Minister of Public Security Khemraj Ramjattan has confirmed that the Guyana Forensic Science Laboratory will benefit from the investment of close to US$1 million for upgrades that will enable it to conduct DNA testing.
“As the laboratory strives towards the achievement of ISO certification and accreditation in 2018, the Citizens Security [Strengthening Programme] is going to invest close to US$1 million to upgrade the laboratory’s infrastructure and equip the laboratory to conduct DNA testing,” Ramjattan said during his contribution to the debate of the 2018 national budget last Thursday.
Ramjattan pointed out that the government has had a number of problems with the lab. “Initially it was only for trace evidence testing, chemistry testing, toxicology, and serology but there was a talk that it would be for DNA. It was not made structurally, and the ventilation… and also security wise for DNA testing,” he said as a government member blurted out “they [the PPP/C] never wanted DNA testing.”
Ramjattan said he had to plead with the Inter-American Development Bank (IDB) officials to provide additional money for the purpose of including DNA testing. “That is why we are getting the money now in 2018,” he said, while noting that the lab benefitted from the support and expertise of an international consultant funded by the IDB this year.
The $1.049 billion lab, which was funded by the IDB, was commissioned on July 14, 2015, at which time it was stated that in addition to conducting a broad range of tests, a section of the sprawling 12, 000-ft complex will be used as a training ground for science students of the University of Guyana.
It was later revealed that there was no provision for DNA testing and this resulted in concerns being expressed.
Observers had said that the former government made a grave error in this regard, particularly since Guyana spends too much money sending samples to overseas labs.
Meanwhile, Ramjattan also noted that the budget makes provisions for almost $1.5 billion to execute infrastructure works at the Mazaruni Prison and another $400 million for the rehabilitation of the Camp Street Prison. “It is important to understand that we are modernising our prison infrastructure. These things were 120 years old… we are doing the things necessary to ensure that indeed we have a modern prison. We are going to ensure that that is fast-tracked for next year,” he said.
Responding to heckling from PPP/C members, Ramjattan said that it was the PPP/C administration that neglected the prison system. “120 odd years old, what did you do?” he asked.
The minister also noted that the PPP/C was unable to achieve the establishment of a proper 911 system. Someone from the opposition benches shouted that it was the previous administration that started the initiative.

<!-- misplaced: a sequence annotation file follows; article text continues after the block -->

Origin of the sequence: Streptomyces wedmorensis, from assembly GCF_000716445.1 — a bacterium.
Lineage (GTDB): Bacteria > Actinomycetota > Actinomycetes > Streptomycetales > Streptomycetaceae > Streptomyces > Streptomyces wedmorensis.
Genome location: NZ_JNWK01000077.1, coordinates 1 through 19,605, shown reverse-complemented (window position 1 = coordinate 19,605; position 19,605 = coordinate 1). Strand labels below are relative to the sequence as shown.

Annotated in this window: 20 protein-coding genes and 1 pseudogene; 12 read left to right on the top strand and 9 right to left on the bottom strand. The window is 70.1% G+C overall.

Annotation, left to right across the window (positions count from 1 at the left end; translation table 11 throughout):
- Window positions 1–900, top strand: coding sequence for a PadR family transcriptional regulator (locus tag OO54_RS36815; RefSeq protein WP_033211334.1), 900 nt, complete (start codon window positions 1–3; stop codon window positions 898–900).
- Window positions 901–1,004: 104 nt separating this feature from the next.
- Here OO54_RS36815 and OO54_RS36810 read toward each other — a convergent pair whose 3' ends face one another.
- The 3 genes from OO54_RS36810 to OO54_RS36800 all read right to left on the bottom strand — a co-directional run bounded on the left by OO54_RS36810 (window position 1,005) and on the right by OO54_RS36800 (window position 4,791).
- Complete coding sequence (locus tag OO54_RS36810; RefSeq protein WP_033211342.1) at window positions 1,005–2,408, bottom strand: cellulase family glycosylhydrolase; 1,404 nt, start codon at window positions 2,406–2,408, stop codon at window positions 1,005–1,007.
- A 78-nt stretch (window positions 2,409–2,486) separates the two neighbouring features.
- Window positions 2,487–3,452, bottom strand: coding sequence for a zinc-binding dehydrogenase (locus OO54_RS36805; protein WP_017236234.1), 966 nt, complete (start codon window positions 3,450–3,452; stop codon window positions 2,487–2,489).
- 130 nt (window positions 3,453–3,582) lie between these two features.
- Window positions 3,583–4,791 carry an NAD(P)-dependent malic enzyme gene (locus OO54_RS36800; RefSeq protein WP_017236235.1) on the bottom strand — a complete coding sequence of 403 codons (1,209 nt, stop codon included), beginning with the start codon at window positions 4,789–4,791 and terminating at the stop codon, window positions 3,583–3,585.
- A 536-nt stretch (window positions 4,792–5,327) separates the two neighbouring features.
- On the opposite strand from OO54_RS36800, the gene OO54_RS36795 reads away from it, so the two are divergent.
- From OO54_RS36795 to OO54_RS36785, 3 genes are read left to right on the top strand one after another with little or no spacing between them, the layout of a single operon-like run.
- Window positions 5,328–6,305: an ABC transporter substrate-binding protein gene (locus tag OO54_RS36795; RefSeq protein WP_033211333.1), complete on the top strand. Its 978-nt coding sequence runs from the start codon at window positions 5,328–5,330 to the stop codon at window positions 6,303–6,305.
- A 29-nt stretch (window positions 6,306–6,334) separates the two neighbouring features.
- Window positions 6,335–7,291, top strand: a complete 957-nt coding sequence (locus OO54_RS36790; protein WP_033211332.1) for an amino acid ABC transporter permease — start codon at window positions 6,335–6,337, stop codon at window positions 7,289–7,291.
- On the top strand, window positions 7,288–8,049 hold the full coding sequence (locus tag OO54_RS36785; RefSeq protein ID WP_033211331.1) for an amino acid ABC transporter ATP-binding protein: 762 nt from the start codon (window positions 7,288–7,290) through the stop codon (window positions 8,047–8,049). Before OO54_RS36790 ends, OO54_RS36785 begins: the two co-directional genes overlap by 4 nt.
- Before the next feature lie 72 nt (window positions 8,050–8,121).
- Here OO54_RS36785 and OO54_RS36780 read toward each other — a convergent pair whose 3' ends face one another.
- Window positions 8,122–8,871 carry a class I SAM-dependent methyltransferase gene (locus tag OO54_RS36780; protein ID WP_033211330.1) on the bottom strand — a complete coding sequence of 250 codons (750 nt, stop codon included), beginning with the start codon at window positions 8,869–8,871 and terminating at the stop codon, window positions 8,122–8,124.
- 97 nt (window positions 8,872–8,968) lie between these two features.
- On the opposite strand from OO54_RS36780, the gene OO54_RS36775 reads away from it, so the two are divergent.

Ramjattan also said the revised Security Sector Reform Action Plan (SSRAP) will be made public next January and he noted his certainty that most of the recommendations will be implemented.
“The report will come out in January and most [of the recommendations] I am certain will be implemented,” Ramjattan said.
Ramjattan also used the occasion to accuse the former PPP/C administration of deliberately rejecting the SSRAP as well as the establishment of a United States Drug Enforcement Agency (DEA) office in Guyana.
He informed that it is because of the coalition’s desire for professionalism that efforts have been made to have the shelved reform plan revived. “They [PPP] did not want the £4.5 million. They did not want the expert advice from the British. Just like the DEA; they wanted them out so that they could do their thing. We are now doing it in accordance with international best practices, people who know the work they are here,” he stressed.
He also lashed the PPP/C for delaying the arrival of the DEA in Guyana. “…the Americans are very proud of us… We also suffer scrutiny internationally unlike what happened in the previous administration, Mr Speaker. They didn’t want…the Drug Enforcement Agency to come into the country. They didn’t want international scrutiny,” he stressed.
Ramjattan used his 35-minute-long presentation to also highlight this year’s achievements for his ministry and what is expected to come in 2018.
Ramjattan indicated that the ministry’s security programme in part focuses on at-risk youth, providing infrastructural work to the various sectors of the ministry and enhancing them. He said 428 youths from 20 communities have so far received technical training and another 420 will be trained between now and 2020. He said that an additional number of at-risk youths from regions Three, Four, Five, Six and Ten are being prepped to do work with families to strengthen their resilience and their ability to solve conflicts in 2018. He said too that there will be about 21 workshops and family-related activities, in addition to literacy training and mentorship with the families of these at-risk youths.
According to the minister, in the new year there will also be small community-based projects, which will provide places for youth, in particular, to become engaged in meaningful activities. He said that the aim is to ensure that the establishment of recreation centres or the enhancement of community grounds.
He also noted that an element of the ministry’s agenda focuses on the police’s crime prevention and investigation capacity for homicides, burglaries and robberies at the national level.
Ramjattan also informed that attention is being given to boosting the capacity of the Police Complaints Authority and in this regard he has already made a recommendation to Minister of State Joseph Harmon to fill the vacant post of Chairman.
In 2018, he added, a US$280,000 survey to capture data regarding domestic violence victims will be executed. He said too that next year will also see focus being placed on strengthening police/community relations and crime prevention strategies.